It was an effort to pick her jaw up off the floor. She'd known he was desperate—he'd have to be to come to her twice—but she hadn't reckoned on him being insane. "No one is going to believe for a second that you fell head over heels for a cop—"
"Dirty cop, according to your record, and that's if anyone digs deeply enough to figure out that you aren't Charlie Moreaux."
She ignored that. "Even if they did believe that, there's still the complete fiction that we're in love. No. Absolutely not. There has to be another way." She pinched the bridge of her nose, thinking hard. "Your bodyguard. I can be your bodyguard."
"Out of the question. My family would be less likely to believe that I replaced Liam than they would be that I fell for a former dirty cop—and Romanov certainly wouldn't buy it. Not to mention, bringing in outside security is a giant red flag that would have him watching me more closely instead of less."
"I don't care. Figure out something else."
Aiden studied her. "What is it about being my fiancée that bothers you so much?"
She didn't even know where to start, so she went with the first thing to pop into her head. "How about the fact that I'm not going to sleep with you?"
He barked out a laugh. "You don't have to sleep with me, Charlie. You just have to pretend." Just like that, all amusement was gone from his face, the intensity of his eyes leaving her breathless. He reached across the meager distance between them and captured her chin. Her heart tried to beat out of her chest as he leaned forward until his breath ghosted across her lips. "No one would believe for a second that I'd wait for marriage to have you in my bed, and so you'll be in my bed. But I won't touch you without permission."
She licked her lips, her skin too tight, her nipples pebbling until they almost hurt. If he'd looked down, he would have seen them pressing against the thin fabric of her shirt. But Aiden didn't look down, didn't drag his gaze away from her lips. His voice dropped to something akin to a growl. "It's just pretend, Charlie. You can pretend to want me, can't you?"
She squeezed her thighs together, but the move did nothing to alleviate the ache growing between them. Oh God. She tried counting to ten, but lost her place halfway through. There was only Aiden and his clear mountain scent filling the back of the town car.
He won't touch me without permission. Do not give him permission. Some things you can't come back from.
She held perfectly still, a rabbit in a trap, and when she spoke, she was pathetically grateful that she sounded mostly unaffected. "I think I'll manage."
"Good." His lips curved a little. "Then we can begin."
The next day, the first order of business was getting Charlie clothed appropriately. Aiden had dispatched Liam to take her shopping, which was a chore on multiple levels. He'd seen the hesitance in her face at the thought of spending his money, but he'd argued that she had to present a particular look if she was going to play in his world. Liam would ensure that she spent enough and didn't try to take the easy way out. Aiden would have asked for his sister Carrigan's assistance, but they were barely on speaking terms at this point. He couldn't quite forgive her for being the reason the family was in this precarious position with Romanov in the first place, even if he was happy she'd found love.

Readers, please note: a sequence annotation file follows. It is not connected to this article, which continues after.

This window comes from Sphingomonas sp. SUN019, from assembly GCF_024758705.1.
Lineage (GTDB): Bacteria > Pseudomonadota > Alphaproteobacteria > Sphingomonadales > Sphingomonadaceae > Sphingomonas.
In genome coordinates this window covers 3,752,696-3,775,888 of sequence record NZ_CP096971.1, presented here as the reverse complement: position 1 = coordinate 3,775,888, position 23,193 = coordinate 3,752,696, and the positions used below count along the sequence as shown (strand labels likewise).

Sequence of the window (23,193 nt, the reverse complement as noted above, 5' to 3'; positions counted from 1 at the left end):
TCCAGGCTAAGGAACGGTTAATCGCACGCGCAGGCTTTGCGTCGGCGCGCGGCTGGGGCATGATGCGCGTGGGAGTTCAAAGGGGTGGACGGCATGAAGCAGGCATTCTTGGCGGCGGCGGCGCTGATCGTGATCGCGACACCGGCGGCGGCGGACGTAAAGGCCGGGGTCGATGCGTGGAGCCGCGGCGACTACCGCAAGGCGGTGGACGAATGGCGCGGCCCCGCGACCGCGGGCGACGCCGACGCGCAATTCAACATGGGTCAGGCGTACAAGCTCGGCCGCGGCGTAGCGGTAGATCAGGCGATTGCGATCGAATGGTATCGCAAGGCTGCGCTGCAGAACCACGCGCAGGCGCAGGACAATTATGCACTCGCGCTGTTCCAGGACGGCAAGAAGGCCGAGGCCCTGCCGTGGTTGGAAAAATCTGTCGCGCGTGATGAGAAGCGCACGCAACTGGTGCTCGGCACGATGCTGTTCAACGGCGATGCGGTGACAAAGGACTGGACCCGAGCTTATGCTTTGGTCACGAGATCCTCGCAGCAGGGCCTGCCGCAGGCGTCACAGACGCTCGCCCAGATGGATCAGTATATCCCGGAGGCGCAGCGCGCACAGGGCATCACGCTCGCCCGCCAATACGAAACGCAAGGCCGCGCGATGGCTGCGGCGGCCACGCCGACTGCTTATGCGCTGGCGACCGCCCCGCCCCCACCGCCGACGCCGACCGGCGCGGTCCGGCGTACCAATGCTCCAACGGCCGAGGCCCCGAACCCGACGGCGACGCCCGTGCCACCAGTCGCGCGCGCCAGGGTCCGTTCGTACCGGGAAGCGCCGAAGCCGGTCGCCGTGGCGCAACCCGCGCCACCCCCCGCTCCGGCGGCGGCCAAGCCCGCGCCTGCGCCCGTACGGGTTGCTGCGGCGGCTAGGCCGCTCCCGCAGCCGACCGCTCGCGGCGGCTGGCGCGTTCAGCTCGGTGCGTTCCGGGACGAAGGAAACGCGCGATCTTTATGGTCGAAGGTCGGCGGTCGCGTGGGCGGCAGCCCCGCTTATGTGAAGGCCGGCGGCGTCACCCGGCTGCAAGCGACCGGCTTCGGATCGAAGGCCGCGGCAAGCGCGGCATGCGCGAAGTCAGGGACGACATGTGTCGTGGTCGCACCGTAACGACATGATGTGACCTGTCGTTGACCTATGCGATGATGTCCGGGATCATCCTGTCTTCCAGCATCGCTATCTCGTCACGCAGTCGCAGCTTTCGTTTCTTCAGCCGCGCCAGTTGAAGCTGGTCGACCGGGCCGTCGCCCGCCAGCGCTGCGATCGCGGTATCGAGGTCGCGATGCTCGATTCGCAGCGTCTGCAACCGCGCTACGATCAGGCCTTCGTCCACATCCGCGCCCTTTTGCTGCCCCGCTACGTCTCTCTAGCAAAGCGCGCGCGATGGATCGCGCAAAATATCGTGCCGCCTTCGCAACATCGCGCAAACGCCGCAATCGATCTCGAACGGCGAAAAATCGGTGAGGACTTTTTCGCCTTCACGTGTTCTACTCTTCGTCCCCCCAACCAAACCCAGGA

A family of traitors. That's all we are.
Cillian caught him as he walked through the front door. His youngest brother was dressed in his usual three-piece suit, tattoos peeking out at his neck and wrists. "Where have you been? You were supposed to be back last night—"
"I got caught up." Aiden nodded to the man at Cillian's back—Mark Neale, one of their hired men. "Bring Keira to the office immediately."
Cillian stopped short, horror suffusing his face. "No. Aiden, you didn't. Tell me you didn't."
It stung that his brother had immediately jumped to the worst-case scenario, even if that was exactly what Aiden wanted him to believe. Always so willing to cast me as a knockoff version of our father. He couldn't let the opinion of his siblings affect his plans, though. They'd see the truth when the time came—and not a second before.
"Office. Now." He injected a bit of the forbidding tone their father had always used to get immediate obedience. He'd be damned before he let Cillian contradict him in the middle of the foyer. His brother didn't mean it as a way of undermining Aiden's tenuous hold on power, but there were men who worked for them who might interpret it that way. A unified front was the only thing that would see them through this until the threats of Romanov and the Eldridges were removed.
Cillian barely waited for the office door to close before he was in Aiden's face. "I have done everything you asked of me and more, and never once did we agree on giving Keira to that monster. Christ, Aiden, she's a kid. He'll eat her alive."
He won't have her.
He couldn't say it, couldn't tip his hand in the least. Cillian was as trustworthy as they came, but he was well on his way to being married to Dmitri Romanov's half sister. Olivia claimed she wanted nothing to do with Dmitri, but she still allowed him access to her two-year-old daughter, Hadley, on a regular basis. Aiden didn't think his brother or future sister-in-law would betray him…but he couldn't risk it.
Not with the number of lives at stake.
"The story is packed with all the action, scandal, sexual tension, and family drama you could ask for, and I, for one, loved it."
—All About Romance on Undercover Attraction
- "UNDERCOVER ATTRACTION is an amazing read...so addictive I want another fix."—Fresh Fiction
- "Robert combines strong chemistry, snappy plotting, and imperfect yet appealing characters... This installment is easily readable as a standalone, and it's a worthy addition to a sexy series."—Publishers Weekly on Undercover Attraction
- "Imagine the erotic sensibility of Red Shoe Diaries expertly fused with the ruthless power struggles that fueled The Sopranos and you have some idea of the flavor of Robert's RITA-nominated O'Malleys series. In the fifth installment, she doesn't pull any punches when it comes to the searing sensuality of the love scenes or the brutal danger propelling the plot, thus delivering exactly the kind of intense love story her readers crave."—Booklist on Undercover Attraction
"A definite roller coaster of intrigue, drama, pain, heartache, romance and more. The steamy parts were super steamy, the dramatic parts delivered with a perfect amount of flare."
—A Love Affair with Books on The Marriage Contract
- "This series is a hit all around, I'm already loving it."—The Book Cellar
- On Sale
- Nov 28, 2017
- Page Count
- 352 pages